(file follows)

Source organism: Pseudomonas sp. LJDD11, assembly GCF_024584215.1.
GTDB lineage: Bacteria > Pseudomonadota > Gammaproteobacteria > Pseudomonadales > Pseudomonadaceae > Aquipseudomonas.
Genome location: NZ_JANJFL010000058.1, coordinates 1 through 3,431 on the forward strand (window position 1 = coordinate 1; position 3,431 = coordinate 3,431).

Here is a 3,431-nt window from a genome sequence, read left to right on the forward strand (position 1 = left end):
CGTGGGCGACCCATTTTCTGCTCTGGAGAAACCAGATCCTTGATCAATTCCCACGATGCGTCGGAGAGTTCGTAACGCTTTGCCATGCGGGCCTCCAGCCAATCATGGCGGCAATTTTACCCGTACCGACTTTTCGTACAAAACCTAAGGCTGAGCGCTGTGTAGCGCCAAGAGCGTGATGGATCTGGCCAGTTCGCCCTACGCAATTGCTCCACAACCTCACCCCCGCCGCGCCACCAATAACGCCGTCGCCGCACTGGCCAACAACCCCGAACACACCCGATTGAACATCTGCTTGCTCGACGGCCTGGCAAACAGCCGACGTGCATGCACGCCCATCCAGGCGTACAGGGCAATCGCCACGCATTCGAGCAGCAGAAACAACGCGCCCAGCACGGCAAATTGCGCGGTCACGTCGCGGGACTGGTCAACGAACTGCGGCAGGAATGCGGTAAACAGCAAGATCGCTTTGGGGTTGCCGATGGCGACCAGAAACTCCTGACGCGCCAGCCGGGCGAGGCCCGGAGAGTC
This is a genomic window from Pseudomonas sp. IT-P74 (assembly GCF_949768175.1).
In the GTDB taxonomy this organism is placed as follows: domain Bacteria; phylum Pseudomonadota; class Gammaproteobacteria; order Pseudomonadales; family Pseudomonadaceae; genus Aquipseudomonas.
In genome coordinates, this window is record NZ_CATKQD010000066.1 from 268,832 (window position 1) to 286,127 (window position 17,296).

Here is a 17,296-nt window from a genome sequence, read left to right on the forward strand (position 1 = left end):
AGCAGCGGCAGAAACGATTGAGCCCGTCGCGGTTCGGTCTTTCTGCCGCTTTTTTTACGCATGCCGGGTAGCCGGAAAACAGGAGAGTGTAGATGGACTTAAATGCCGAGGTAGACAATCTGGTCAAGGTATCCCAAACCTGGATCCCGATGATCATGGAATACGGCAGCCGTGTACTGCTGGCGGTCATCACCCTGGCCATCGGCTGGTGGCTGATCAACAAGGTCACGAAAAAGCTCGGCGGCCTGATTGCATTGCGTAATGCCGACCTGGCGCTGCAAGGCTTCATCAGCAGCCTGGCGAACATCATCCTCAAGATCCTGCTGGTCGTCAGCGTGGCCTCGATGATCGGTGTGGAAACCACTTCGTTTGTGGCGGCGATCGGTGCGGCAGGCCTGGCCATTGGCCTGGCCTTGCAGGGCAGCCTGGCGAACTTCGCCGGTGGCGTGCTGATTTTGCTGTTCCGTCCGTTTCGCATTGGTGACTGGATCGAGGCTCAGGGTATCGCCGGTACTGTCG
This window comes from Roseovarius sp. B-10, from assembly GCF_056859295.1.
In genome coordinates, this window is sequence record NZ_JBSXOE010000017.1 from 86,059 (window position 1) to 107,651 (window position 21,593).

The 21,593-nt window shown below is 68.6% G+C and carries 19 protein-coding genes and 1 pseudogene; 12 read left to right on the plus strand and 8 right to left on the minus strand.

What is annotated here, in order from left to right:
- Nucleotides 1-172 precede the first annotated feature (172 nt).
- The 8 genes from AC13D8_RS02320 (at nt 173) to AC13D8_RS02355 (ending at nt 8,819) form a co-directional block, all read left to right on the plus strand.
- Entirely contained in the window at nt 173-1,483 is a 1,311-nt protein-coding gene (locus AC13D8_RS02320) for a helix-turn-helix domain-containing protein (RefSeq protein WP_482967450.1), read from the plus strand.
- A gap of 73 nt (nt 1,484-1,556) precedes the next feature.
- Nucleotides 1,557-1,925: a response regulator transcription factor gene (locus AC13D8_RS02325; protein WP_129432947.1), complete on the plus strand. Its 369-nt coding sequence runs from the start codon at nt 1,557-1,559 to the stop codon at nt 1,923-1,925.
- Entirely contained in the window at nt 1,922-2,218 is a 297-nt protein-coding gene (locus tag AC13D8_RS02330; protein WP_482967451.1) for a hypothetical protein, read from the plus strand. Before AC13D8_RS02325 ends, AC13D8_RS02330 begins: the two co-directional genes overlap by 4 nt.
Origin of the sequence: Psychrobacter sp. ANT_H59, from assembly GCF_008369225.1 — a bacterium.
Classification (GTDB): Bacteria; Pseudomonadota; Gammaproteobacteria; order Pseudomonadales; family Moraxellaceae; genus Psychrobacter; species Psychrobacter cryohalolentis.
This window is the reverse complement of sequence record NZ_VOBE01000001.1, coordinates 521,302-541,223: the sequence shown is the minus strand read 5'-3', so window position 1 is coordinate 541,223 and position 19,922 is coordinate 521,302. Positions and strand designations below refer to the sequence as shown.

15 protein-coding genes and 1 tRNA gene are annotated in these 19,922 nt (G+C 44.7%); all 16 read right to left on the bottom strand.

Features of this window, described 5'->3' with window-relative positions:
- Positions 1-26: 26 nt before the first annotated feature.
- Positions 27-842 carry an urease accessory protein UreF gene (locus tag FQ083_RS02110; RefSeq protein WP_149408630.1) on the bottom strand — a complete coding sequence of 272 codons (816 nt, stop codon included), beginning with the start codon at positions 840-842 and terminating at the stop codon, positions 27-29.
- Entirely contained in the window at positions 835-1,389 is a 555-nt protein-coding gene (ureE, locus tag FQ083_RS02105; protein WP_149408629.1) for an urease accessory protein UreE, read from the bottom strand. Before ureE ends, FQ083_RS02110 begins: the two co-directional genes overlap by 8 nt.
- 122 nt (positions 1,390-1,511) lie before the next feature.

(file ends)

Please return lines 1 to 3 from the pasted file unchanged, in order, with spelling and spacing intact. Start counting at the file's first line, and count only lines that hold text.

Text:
Source organism: Pseudomonas sp. LJDD11, assembly GCF_024584215.1.
GTDB lineage: Bacteria > Pseudomonadota > Gammaproteobacteria > Pseudomonadales > Pseudomonadaceae > Aquipseudomonas.
Genome location: NZ_JANJFL010000058.1, coordinates 1 through 3,431 on the forward strand (window position 1 = coordinate 1; position 3,431 = coordinate 3,431).